Somehow, some way, American industry managed to survive for almost 100 years using electricity before IEC stuff started making its way here, touting "finger safe" devices as if they were the only thing that could save the world from exposure to electrical equipment. I think that long ago, we all learned that "You can't fix stupid!"
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Unread 09-09-2019, 08:12 PM   #16
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I would go ahead and change the fuse block due to the rotary disconnect being just above it. I hate that design as the shaft can sometimes get pulled out and drop inside the panel.

With out seeing a complete picture its hard to tell if the vfd is the only item supplied by incoming power. It looks like a contractor is being used as a e-stop which is not the best option and the fuses are probably powering everything in the panel which means they are probably over sized for the drive.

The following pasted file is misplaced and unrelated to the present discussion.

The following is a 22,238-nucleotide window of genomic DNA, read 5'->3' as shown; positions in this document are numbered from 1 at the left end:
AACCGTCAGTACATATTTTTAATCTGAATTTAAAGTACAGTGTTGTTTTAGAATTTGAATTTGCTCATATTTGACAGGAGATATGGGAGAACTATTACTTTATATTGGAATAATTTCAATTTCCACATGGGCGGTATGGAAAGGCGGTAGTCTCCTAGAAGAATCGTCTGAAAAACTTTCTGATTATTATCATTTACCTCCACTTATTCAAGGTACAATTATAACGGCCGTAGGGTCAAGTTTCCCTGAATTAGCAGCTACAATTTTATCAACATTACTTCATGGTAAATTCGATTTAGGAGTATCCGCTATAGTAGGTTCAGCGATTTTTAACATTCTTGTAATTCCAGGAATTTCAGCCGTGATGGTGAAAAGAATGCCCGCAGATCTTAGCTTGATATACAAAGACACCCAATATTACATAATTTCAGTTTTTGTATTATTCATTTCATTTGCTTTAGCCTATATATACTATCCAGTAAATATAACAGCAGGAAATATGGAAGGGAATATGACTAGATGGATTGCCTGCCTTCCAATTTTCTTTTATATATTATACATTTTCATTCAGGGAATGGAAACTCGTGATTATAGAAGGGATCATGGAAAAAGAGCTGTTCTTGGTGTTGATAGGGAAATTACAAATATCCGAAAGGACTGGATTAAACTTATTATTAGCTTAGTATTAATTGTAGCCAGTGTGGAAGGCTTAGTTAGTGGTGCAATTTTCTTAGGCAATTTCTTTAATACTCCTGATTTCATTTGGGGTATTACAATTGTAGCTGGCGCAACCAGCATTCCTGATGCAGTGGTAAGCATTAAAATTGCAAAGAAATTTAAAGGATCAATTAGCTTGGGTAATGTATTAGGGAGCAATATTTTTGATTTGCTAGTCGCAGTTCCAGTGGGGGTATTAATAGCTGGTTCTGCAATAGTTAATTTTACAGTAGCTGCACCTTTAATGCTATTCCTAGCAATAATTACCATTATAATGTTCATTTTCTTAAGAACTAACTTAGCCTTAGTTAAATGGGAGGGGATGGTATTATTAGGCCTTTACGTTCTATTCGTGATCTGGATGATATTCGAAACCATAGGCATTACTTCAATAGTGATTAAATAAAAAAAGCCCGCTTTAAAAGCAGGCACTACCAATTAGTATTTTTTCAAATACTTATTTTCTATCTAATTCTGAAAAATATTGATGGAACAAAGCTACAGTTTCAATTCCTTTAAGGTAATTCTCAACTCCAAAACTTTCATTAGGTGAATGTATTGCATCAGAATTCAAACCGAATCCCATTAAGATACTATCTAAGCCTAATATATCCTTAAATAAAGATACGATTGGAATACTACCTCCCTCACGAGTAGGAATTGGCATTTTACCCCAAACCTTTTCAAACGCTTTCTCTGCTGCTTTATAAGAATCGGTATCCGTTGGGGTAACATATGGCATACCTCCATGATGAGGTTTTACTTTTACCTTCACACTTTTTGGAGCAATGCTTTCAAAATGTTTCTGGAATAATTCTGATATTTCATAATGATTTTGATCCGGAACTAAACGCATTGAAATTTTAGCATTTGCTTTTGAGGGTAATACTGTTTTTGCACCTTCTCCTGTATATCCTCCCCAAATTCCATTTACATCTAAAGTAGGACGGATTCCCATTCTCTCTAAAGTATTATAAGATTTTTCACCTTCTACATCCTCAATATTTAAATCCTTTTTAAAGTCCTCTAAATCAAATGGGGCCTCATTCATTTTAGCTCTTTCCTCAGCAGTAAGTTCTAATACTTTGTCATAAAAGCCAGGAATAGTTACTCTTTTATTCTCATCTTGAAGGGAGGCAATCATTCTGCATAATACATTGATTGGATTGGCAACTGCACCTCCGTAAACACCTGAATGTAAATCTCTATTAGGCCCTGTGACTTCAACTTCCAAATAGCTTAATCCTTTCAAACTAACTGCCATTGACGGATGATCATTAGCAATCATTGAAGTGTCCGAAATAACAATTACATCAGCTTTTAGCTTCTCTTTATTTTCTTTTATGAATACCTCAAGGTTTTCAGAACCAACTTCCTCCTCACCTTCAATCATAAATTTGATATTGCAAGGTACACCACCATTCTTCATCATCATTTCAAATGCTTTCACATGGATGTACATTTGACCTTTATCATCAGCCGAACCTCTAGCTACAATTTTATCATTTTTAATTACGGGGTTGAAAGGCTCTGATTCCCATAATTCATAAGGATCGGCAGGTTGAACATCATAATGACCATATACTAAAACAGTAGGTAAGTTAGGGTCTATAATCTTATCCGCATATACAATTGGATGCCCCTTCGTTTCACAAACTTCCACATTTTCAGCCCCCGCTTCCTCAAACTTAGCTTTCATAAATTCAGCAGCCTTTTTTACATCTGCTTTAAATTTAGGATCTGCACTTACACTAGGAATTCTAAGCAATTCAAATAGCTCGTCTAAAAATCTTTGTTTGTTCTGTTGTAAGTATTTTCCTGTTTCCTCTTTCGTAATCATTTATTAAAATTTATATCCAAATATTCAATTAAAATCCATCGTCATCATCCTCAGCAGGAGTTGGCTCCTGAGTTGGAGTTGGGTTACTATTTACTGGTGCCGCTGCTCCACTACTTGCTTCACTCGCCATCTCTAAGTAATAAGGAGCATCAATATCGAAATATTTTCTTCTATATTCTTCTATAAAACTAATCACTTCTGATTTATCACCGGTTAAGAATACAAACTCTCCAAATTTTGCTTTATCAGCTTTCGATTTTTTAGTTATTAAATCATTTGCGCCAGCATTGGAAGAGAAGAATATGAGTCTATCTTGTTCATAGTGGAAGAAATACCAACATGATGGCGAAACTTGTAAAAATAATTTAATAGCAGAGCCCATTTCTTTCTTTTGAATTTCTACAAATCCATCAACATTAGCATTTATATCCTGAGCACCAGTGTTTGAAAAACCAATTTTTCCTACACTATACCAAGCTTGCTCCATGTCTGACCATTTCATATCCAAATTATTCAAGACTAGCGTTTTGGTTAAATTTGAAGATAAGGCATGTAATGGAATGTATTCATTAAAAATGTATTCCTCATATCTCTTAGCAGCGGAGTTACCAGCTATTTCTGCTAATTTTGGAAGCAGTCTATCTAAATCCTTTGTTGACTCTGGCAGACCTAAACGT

This doesn't look like a new panel and it was probably built onsite so i would probably claim that it was being updated due to lack of original parts being available then go to town on it.
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Unread 09-09-2019, 08:17 PM   #17
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I would change anything he was willing to pay for, but not a mm beyond that.
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Unread 09-09-2019, 08:19 PM   #18
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Quote: